Have you ever wondered why all your prayers are not answered?
In one sense, they are. It’s just that we don’t like the answers. God answers prayer in three ways: yes, no, and wait.
Aligning Our Will With God’s
We tend to think of yes as a definite answer. But we don’t accept no and wait. However, they are answers to prayer just as much as yes is.
So, how do we see our prayers answered more often in the affirmative? What can we do to cause God to say yes to our prayers?
First, we must align our will with God’s will. In fact, the primary objective of prayer is to do just that. It isn’t to bend God our way; it’s to bend ourselves His way.
As Martin Luther pointed out, “We by our praying are rather instructing ourselves than Him.”
The Bible tells us, “Now this is the confidence that we have in Him, that if we ask anything according to His will, He hears us” (1 John 5:14 NKJV). And the way we’ll discover God’s will is through careful study of the Bible.
Jesus’ Model for Prayer
Jesus provided us with a template for prayer, if you will. We traditionally refer to it as the Lord’s Prayer. But I think a better description for this model prayer would be the Disciples’ Prayer, because Jesus gave it to his disciples as a pattern for prayer.
Luke’s gospel tells us that one of the disciples said to Jesus, “Lord, teach us to pray, as John also taught his disciples” (Luke 11:1 NKJV).
So Jesus replied, “When you pray, say: Our Father in heaven, hallowed be Your name. Your kingdom come. Your will be done on earth as it is in heaven. Give us day by day our daily bread. And forgive us our sins, for we also forgive everyone who is indebted to us. And do not lead us into temptation, but deliver us from the evil one” (Luke 11:2–4 NKJV).
When we come before God, we should always stop and think about who it is we’re addressing. Far too often we rush into our petitions and immediately begin to ask God for what we need.
What Jesus taught in this model is that we should start by contemplating the awesomeness and glory of God: “Our Father in heaven, hallowed be Your name.” Before we utter a word of personal petition, we give glory to his name.
And when we pray, “Your kingdom come. Your will be done on earth as it is in heaven,” we’re essentially saying, “Lord, if what I am about to pray for is somehow out of your will, then overrule it. Disregard what I am about to pray if it is not the right thing for me.”
Next, we come to this petition: “Give us day by day our daily bread.” It’s really an amazing thing to consider that this all-knowing, all-powerful, omnipresent God who created the entire universe is interested in us personally.
Yet the Bible clearly teaches this is indeed the case. In Job 7:17 we read, “What are people, that you should make so much of us, that you should think of us so often?” (NLT). God knows about all things that concern us. He is interested in us, and He wants us to bring our needs before him.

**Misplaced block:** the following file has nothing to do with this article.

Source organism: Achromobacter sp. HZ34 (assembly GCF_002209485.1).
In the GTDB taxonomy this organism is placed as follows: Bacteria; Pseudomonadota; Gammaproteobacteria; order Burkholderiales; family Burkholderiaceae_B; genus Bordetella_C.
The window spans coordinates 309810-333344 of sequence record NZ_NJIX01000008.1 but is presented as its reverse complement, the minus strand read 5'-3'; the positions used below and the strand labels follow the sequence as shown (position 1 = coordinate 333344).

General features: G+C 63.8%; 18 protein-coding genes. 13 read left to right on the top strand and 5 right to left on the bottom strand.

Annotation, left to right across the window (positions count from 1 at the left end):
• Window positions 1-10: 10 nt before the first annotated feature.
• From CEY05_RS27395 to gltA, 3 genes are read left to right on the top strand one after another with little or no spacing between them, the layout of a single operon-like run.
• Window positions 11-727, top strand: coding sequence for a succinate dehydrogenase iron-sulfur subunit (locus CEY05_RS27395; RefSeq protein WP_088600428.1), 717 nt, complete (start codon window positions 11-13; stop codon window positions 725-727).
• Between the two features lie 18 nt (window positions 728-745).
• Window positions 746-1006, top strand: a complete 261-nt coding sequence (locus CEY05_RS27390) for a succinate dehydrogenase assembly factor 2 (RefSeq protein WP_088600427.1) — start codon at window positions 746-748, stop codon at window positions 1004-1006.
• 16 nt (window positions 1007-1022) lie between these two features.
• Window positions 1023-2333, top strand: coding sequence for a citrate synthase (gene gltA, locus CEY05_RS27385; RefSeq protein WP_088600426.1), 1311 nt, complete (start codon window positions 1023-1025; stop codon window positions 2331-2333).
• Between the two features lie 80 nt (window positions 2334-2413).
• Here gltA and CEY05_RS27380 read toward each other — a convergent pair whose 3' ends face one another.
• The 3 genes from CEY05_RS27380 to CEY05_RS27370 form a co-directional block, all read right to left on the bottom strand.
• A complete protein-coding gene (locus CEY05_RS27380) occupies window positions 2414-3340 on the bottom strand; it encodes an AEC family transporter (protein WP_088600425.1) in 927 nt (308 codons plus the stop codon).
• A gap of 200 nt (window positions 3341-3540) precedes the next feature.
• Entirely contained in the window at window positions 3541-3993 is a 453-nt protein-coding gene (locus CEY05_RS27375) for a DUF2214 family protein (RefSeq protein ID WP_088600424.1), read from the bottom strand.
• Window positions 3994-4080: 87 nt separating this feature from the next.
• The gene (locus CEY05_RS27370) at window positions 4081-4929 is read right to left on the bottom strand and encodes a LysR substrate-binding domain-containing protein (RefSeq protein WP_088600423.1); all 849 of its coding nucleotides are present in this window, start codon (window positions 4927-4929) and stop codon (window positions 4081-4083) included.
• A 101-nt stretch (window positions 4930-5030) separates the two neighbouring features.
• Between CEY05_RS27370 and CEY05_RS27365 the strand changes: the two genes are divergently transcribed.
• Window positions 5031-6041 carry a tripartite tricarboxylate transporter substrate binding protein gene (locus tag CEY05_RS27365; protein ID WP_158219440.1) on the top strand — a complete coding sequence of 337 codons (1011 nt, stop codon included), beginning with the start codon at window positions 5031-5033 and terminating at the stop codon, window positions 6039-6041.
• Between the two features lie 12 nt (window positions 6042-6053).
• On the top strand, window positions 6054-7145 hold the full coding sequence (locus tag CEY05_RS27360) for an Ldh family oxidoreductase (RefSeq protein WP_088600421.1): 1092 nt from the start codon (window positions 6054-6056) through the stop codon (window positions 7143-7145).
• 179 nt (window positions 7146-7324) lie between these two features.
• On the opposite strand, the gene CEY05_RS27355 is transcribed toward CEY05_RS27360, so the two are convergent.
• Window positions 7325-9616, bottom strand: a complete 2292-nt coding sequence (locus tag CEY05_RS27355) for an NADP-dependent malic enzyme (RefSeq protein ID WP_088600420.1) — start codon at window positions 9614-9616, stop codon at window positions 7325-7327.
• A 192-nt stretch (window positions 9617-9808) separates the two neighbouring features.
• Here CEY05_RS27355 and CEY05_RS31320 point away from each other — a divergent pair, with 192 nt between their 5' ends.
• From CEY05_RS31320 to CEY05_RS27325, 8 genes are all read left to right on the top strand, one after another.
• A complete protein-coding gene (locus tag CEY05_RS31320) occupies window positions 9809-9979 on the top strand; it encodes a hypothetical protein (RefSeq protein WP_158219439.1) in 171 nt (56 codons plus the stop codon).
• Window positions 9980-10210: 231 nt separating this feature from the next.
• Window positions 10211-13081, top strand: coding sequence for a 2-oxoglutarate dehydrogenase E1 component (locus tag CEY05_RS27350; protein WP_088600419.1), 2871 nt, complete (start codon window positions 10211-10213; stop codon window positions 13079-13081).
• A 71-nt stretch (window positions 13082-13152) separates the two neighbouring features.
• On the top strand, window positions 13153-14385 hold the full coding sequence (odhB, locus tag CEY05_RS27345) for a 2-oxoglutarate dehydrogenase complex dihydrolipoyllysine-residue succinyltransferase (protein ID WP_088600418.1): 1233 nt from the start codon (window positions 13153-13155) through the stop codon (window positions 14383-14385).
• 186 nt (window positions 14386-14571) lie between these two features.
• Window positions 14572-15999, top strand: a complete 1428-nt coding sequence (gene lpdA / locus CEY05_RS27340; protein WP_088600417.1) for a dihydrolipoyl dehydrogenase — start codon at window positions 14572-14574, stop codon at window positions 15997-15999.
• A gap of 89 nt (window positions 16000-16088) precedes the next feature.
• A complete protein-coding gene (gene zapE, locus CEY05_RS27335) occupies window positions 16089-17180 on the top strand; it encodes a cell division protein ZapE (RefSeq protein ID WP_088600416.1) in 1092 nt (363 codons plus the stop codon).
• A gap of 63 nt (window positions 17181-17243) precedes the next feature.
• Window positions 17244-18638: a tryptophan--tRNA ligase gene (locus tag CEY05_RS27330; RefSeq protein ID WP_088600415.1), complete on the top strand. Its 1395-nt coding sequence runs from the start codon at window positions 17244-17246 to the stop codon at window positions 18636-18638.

It’s also an acknowledgment that we’re recognizing everything we have comes from God. James 1:17 says, “Every good gift and every perfect gift is from above, and comes down from the Father of lights, with whom there is no variation or shadow of turning” (NKJV).
Next, the statement “forgive us our sins” also could be translated “forgive us our debts” or “forgive us our trespasses.” Some people don’t think they need God’s forgiveness. But according to Jesus in this model prayer, it is something we should be asking for on a regular basis.
The Bible says, “If we say that we have no sin, we deceive ourselves, and the truth is not in us” (1 John 1:8 NKJV). The closer we are to God, the greater our sense of sin will be.
I would also add that if there is no confession of sin, your prayer life will come to a halt. The psalmist wrote, “If I regard iniquity in my heart, the Lord will not hear” (Psalm 66:18 NKJV). If you’re presently holding on to some kind of sin in your life, then your prayers won’t be answered in the affirmative.
We must also forgive others: “And forgive us our sins, for we also forgive everyone who is indebted to us.” Let’s not misunderstand what Jesus is saying here. Some have suggested this is teaching that if we don’t forgive others, then God will not forgive us. I think that’s wrong, because if that were the case, it’s essentially saying that our salvation will come through self-effort.
Let’s remember that Jesus gave this prayer to His followers. I’m forgiven because I believe that Jesus Christ, the Son of God, died on the cross for my sin. I turned from that sin and put my complete faith in Him. He justified me. That is why I stand right before God today. It’s because of what He has done for me.
Therefore, if I am a forgiven person, then I should be a forgiving person. If we know anything of the forgiveness of God, then we should extend that same forgiveness to others.
Jesus also taught us to pray, “And do not lead us into temptation, but deliver us from the evil one.” As much as possible, stay out of the place of temptation. We love to blame temptation on others, but here’s what the Bible says: “Let no one say when he is tempted, ‘I am tempted by God’; for God cannot be tempted by evil, nor does He Himself tempt anyone” (James 1:13 NKJV).
We need God. Therefore, we need to pray persistently and fervently. We need to keep bringing our petitions before Him. Many times our prayers are flippant, and we put no heart in them. I think we need to pray with intensity. And I think we need to pray more often.
Keep praying and don’t give up.
Originally published at WND.com